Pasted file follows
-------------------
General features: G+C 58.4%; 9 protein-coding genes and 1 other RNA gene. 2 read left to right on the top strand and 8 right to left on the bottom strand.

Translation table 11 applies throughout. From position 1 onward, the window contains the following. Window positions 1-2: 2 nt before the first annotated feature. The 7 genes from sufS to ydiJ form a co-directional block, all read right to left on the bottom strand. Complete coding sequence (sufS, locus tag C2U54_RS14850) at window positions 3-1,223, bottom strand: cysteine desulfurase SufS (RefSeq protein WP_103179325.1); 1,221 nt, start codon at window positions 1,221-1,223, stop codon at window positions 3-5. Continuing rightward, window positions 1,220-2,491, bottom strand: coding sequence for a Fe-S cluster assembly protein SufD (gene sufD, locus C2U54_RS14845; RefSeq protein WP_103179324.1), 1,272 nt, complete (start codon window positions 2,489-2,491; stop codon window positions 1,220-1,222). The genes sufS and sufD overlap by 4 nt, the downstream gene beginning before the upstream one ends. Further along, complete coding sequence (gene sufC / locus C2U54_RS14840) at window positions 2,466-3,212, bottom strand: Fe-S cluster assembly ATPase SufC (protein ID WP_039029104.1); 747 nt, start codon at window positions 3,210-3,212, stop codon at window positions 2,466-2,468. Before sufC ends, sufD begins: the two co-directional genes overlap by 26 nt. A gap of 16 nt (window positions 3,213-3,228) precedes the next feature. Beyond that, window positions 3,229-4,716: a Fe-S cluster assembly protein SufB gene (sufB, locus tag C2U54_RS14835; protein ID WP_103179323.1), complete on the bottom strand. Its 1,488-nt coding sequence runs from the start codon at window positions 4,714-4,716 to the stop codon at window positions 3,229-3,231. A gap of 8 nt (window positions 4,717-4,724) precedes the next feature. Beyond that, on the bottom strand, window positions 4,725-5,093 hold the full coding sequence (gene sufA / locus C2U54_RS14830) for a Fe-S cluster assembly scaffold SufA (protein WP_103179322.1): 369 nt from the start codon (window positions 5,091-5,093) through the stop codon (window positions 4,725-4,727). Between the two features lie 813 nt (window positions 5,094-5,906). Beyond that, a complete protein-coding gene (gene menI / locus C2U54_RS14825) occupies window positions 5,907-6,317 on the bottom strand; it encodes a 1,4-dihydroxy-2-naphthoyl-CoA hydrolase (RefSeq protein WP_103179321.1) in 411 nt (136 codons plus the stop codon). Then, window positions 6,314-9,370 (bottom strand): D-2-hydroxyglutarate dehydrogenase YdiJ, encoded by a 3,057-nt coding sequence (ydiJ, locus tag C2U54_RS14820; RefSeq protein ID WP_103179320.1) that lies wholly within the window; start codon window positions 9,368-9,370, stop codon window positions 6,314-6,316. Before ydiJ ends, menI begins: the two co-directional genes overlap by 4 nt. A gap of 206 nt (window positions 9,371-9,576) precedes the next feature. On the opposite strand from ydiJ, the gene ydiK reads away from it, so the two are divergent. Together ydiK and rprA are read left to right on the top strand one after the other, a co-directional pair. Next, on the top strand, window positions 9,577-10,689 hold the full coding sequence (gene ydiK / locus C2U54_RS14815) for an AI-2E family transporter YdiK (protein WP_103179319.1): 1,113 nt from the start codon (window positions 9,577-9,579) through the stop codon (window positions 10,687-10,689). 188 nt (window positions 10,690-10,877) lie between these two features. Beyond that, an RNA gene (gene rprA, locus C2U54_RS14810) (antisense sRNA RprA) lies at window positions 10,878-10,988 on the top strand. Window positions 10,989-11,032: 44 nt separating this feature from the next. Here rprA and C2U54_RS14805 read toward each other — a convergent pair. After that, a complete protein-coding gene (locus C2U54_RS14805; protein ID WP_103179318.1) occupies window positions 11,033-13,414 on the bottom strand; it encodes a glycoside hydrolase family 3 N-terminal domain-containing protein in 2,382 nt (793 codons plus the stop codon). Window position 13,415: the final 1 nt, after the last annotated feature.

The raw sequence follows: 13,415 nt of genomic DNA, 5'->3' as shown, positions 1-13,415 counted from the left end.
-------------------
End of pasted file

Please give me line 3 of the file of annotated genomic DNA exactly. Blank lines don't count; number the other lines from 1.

The raw sequence follows: 13,415 nt of genomic DNA, 5'->3' as shown, positions 1-13,415 counted from the left end.